Killer bots or battlefield helpers?
The field of robotics is changing the way we live, revolutionising everything from industrial processes, driving and even cleaning our houses. Increasingly sophisticated technology and the advantages of using robots, including cost-savings and safety, has seen a boom in robotic technology in recent years.
Unsurprisingly, the military has also taken an interest in robotics. Like the autonomous ‘driverless car’ revolution currently taking place in the commercial world, the military is also looking at how unmanned vehicles can re-shape operations and how humans conduct warfare.
Of course the use of unmanned systems in the air is now well-established but the full utilisation of ‘drones’ in other domains – including ground robots for missions such as load-carrying or surveillance – is still some years off. That’s not to say academia and industry have not been investing in militarised ground robots, they have, but the world’s armies haven’t fully bought into the concept apart from use in very specialist roles.
So far, at least.
That might be changing, as I set out in a recent in-depth analysis looking at industry’s efforts to develop and manufacture UGVs. Presumably responding to emerging requirements from several armed forces it appears that industry is now stepping-up efforts in developing various types of ground robot, including those that integrate a weapon system.
The justification for weaponising a UGV, much like the reasoning for robotics in other sectors, is increasing safety and significantly increasing capabilities at a much lower cost. Companies in the US, Germany, Estonia and Ukraine have all funded projects that look at enhancing the firepower of a ground robot.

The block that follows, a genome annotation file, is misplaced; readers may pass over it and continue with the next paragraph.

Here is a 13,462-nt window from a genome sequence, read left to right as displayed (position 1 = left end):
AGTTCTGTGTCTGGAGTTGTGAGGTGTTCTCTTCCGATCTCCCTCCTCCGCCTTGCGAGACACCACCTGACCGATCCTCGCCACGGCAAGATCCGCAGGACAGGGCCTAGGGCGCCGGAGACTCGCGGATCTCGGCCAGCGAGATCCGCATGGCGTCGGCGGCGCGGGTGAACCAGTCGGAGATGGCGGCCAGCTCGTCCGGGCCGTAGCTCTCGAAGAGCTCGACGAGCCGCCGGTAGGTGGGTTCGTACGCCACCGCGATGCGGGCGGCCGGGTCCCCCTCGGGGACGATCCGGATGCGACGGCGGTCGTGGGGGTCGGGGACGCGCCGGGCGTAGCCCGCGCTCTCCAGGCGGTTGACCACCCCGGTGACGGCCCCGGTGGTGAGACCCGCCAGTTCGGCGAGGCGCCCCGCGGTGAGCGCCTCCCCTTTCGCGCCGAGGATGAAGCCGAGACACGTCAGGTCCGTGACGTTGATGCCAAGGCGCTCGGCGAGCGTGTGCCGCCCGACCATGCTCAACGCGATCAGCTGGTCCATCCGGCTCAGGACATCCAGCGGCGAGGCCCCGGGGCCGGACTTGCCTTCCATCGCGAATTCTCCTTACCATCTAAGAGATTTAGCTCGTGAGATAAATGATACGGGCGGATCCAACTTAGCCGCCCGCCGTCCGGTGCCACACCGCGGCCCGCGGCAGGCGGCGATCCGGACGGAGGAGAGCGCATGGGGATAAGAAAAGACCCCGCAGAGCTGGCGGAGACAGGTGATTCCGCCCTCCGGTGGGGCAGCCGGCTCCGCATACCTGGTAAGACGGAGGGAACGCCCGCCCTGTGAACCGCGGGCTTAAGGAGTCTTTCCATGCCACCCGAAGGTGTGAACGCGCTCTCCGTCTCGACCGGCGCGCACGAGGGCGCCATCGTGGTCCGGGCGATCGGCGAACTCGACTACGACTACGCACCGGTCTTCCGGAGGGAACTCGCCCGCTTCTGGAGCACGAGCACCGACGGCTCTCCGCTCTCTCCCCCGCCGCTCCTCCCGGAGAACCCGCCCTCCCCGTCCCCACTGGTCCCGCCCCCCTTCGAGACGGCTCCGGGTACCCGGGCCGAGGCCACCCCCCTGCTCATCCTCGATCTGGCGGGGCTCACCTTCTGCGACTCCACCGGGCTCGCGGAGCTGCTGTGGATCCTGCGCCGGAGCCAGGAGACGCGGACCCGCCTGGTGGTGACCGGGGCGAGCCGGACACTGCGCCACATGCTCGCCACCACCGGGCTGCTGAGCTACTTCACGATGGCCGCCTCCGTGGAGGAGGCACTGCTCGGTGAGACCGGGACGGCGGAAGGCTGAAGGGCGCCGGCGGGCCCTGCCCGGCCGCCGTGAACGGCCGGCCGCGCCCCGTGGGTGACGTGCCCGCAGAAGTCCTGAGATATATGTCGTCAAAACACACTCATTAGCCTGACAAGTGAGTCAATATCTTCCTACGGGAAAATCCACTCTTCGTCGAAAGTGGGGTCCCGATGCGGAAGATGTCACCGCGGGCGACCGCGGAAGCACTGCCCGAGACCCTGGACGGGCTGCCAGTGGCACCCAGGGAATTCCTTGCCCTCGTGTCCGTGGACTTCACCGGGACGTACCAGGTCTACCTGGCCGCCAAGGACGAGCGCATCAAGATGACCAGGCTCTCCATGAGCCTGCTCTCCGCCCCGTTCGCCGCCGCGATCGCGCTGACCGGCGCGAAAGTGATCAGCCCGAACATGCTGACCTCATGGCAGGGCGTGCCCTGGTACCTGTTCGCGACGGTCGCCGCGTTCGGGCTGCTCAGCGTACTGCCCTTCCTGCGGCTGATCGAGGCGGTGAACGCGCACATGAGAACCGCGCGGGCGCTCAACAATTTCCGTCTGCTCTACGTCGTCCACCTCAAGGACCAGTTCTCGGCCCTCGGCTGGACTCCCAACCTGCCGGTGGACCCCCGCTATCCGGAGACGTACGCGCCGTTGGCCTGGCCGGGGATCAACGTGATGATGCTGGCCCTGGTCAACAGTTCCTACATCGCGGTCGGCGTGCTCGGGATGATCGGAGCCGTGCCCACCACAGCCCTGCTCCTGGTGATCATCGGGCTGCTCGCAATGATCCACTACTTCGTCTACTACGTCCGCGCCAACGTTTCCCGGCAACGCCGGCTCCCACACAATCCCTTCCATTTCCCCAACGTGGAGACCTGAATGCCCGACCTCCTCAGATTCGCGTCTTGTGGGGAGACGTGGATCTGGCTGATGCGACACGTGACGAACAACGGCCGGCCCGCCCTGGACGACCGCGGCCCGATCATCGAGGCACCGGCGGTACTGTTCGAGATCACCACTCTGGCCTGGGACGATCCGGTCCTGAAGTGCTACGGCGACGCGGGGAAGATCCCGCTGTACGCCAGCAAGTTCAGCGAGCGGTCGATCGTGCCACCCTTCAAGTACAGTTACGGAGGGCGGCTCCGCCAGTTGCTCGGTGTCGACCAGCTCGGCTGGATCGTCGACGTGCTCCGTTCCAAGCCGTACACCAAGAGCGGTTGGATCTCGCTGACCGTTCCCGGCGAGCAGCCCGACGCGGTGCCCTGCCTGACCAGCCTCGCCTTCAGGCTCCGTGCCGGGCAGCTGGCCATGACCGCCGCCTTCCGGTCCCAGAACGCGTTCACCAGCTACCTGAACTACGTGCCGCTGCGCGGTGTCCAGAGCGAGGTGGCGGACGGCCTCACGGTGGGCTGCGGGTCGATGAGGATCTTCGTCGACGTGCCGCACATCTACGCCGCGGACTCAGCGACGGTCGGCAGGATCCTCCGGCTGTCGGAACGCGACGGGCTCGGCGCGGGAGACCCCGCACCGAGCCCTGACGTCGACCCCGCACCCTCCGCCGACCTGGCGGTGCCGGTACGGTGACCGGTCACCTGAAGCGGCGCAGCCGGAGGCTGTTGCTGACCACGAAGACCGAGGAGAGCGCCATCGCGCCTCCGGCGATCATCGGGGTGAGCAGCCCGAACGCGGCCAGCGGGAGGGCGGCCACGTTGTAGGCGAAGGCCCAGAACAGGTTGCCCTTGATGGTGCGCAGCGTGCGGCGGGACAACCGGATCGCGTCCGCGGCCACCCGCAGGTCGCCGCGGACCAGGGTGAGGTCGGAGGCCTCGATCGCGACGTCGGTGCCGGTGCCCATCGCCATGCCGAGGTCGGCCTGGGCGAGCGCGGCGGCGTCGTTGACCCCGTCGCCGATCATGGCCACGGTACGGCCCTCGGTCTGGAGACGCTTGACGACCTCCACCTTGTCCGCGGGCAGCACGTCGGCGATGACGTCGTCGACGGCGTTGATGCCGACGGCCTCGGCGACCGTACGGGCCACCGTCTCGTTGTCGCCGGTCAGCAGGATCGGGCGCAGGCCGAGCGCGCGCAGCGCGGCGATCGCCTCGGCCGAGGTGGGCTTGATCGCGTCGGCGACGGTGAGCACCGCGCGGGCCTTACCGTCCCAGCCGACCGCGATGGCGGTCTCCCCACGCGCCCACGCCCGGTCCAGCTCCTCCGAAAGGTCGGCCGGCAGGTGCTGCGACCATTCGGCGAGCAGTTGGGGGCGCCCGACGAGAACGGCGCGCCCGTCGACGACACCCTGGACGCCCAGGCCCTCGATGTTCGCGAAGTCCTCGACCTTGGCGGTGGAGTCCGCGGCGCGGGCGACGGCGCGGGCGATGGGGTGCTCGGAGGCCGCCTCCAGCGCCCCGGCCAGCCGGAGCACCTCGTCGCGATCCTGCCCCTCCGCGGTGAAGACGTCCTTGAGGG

But fielding a weaponised system – such as missiles or machine guns – will once again raise concerns about a ‘Terminator’ scenario involving killer robots and the possibility that UGVs could autonomously kill other humans on the battlefield.
That’s unlikely however mainly because the weapons are operated by a human via a control station, similar to how remote weapon stations on vehicles are currently used. There is also the strong belief, among western companies and militaries at least, that a human must always remain ‘in-the-loop’ when it comes to weapon engagements whether that is on a manned or unmanned platform.
Don’t expect that to change anytime soon, unless the operational scenario or mission truly requires it.
Whether you are for or against the armed UGV concept the fact is that you can expect to see much more of the technology in the next few years. How much the militaries of the world will embrace the nascent technology is still guesswork, but if recent exhibitions are anything to go by, then we’ll likely see more companies look to enter this market in the near future.